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2019 Vol. 36, No. 2

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Performance of the Wind Farm Parameterization Scheme Coupled with the Weather Research and Forecasting Model under Multiple Resolution Regimes for Simulating an Onshore Wind Farm
Rajabu J. MANGARA, Zhenhai GUO, Shuanglin LI
2019, 36(2): 119-132. doi: 10.1007/s00376-018-8028-3
We use the Wind Farm Parameterization (WFP) scheme coupled with the Weather Research and Forecasting model under multiple resolution regimes to simulate turbulent wake dynamics generated by a real onshore wind farm and their influence at the local meteorological scale. The model outputs are compared with earlier modeling and observation studies. It is found that higher vertical and horizontal resolutions have great impacts on the simulated wake flow dynamics. The corresponding wind speed deficit and turbulent kinetic energy results match well with previous studies. In addition, the effect of horizontal resolution on near-surface meteorology is significantly higher than that of vertical resolution. The wake flow field extends from the start of the wind farm to downstream within 10 km, where the wind speed deficit may exceed 4%. For a height of 150 m or at a distance of about 25 km downstream, the wind speed deficit is around 2%. This indicates that, at a distance of more than 25 km downstream, the impact of the wind turbines can be ignored. Analysis of near-surface meteorology indicates a night and early morning warming near the surface, and increase in near-surface water vapor mixing ratio with decreasing surface sensible and latent heat fluxes. During daytime, a slight cooling near the surface and decrease in the near-surface water vapor mixing ratio with increasing surface sensible and latent heat fluxes is noticed over the wind farm area.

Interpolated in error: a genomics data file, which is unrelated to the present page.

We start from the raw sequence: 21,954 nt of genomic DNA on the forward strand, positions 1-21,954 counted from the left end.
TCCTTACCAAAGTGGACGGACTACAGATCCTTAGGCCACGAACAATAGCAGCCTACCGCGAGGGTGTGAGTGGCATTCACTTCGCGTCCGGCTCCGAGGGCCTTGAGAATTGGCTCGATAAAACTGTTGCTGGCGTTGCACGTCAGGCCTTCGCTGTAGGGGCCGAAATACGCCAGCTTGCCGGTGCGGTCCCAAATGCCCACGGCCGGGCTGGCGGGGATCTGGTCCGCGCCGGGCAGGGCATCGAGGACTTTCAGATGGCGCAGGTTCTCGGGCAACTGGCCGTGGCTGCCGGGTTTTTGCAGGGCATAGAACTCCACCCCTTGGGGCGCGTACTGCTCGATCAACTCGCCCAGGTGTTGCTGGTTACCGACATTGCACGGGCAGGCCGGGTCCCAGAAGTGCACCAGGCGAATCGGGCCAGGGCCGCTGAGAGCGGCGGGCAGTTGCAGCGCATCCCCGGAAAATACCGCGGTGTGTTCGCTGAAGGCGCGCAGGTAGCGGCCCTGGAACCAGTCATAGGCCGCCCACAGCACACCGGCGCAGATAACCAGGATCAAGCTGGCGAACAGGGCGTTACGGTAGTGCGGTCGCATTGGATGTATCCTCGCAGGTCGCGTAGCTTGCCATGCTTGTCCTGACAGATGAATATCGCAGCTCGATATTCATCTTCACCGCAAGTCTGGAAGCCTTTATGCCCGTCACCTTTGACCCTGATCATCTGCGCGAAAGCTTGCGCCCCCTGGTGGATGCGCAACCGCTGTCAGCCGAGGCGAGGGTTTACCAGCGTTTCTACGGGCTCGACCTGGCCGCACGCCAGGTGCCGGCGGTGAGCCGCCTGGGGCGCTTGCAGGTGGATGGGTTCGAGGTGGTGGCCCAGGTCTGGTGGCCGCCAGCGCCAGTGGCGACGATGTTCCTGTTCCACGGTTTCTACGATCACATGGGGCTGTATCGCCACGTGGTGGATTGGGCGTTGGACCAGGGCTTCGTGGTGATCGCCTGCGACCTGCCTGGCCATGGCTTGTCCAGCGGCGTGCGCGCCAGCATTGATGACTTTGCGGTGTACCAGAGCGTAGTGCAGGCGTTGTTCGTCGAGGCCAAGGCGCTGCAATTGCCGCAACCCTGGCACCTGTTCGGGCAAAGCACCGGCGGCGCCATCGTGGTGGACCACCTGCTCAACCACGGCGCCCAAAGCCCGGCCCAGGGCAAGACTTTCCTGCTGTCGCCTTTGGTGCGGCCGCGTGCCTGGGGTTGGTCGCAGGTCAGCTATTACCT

Impact of the Horizontal Heat Flux in the Mixed Layer on an Extreme Heat Event in North China: A Case Study
Ying NA, Riyu LU, Bing LU, Min CHEN, Shiguang MIAO
2019, 36(2): 133-142. doi: 10.1007/s00376-018-8133-3
Extreme heat over the North China Plain is typically induced by anomalous descending flows associated with anticyclonic circulation anomalies. However, an extreme heat event that happened in the North China Plain region on 12-13 July 2015, with maximum temperature higher than 40°C at some stations, was characterized by only a weak simultaneous appearance of an anomalous anticyclone and descending flow, suggesting that some other factor(s) may have induced this heat event. In this study, we used the forecast data produced by the Beijing Rapid Updated Cycling operational forecast system, which predicted the heat event well, to investigate the formation mechanism of this extreme heat event. We calculated the cumulative heat in the mixed-layer air column of North China to represent the change in surface air temperature. The cumulative heat was composed of sensible heat flux from the ground surface and the horizontal heat flux convergence. The results indicated that the horizontal heat flux in the mixed layer played a crucial role in the temporal and spatial distribution of high temperatures. The horizontal heat flux was found to be induced by distinct distributions of air temperatures and horizontal winds at low levels during the two days, implying a complexity of the low-level atmosphere in causing the extreme heat.
Warm-Season Diurnal Variations of Total, Stratiform, Convective, and Extreme Hourly Precipitation over Central and Eastern China
Yongguang ZHENG, Yanduo GONG, Jiong CHEN, Fuyou TIAN
2019, 36(2): 143-159. doi: 10.1007/s00376-018-7307-3